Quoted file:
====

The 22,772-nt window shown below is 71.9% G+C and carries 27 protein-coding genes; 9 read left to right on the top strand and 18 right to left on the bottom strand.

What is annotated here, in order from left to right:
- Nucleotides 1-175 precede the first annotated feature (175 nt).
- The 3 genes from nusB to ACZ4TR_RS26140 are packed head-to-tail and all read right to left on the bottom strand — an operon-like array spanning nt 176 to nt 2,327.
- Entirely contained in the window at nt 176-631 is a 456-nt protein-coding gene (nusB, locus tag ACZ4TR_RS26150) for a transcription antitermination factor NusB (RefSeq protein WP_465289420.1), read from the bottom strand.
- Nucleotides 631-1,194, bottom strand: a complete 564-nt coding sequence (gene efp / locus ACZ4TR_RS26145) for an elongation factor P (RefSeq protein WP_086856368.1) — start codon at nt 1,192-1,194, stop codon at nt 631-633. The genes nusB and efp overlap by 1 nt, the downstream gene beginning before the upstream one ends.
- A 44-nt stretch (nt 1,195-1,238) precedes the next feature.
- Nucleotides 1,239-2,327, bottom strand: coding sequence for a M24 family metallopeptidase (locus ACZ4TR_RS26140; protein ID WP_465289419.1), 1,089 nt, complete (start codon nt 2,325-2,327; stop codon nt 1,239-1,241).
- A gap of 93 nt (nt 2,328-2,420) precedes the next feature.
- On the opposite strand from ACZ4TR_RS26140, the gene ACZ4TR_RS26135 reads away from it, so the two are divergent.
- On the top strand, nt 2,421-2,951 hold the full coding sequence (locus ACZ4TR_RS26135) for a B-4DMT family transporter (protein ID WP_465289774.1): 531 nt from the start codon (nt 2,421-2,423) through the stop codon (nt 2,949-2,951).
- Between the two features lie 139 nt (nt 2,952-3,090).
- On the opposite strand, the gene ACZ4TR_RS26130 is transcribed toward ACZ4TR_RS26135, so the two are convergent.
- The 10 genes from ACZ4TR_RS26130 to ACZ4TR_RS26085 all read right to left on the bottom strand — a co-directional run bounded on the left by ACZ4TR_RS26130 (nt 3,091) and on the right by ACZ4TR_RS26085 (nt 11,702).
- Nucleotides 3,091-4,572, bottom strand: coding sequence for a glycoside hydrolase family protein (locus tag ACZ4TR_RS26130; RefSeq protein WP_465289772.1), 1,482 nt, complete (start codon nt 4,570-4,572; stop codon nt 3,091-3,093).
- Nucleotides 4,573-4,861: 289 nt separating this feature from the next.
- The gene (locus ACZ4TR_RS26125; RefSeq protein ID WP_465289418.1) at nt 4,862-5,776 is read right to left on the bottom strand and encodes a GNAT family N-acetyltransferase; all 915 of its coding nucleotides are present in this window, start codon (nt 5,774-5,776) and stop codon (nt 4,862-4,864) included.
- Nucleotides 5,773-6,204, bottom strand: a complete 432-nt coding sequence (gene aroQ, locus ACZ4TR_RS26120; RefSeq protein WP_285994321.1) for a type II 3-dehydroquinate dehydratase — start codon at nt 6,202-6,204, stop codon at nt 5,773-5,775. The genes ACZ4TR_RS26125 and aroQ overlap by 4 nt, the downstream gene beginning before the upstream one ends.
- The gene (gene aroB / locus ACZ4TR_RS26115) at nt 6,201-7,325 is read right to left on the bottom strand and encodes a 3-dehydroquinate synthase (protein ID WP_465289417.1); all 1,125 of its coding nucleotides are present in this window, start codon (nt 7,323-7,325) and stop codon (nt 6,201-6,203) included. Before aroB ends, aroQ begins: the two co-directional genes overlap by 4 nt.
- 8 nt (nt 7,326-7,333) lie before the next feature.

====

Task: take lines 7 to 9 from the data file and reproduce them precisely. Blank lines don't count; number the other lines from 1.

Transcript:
- A 44-nt stretch (nt 1,195-1,238) precedes the next feature.
- Nucleotides 1,239-2,327, bottom strand: coding sequence for a M24 family metallopeptidase (locus ACZ4TR_RS26140; protein ID WP_465289419.1), 1,089 nt, complete (start codon nt 2,325-2,327; stop codon nt 1,239-1,241).
- A gap of 93 nt (nt 2,328-2,420) precedes the next feature.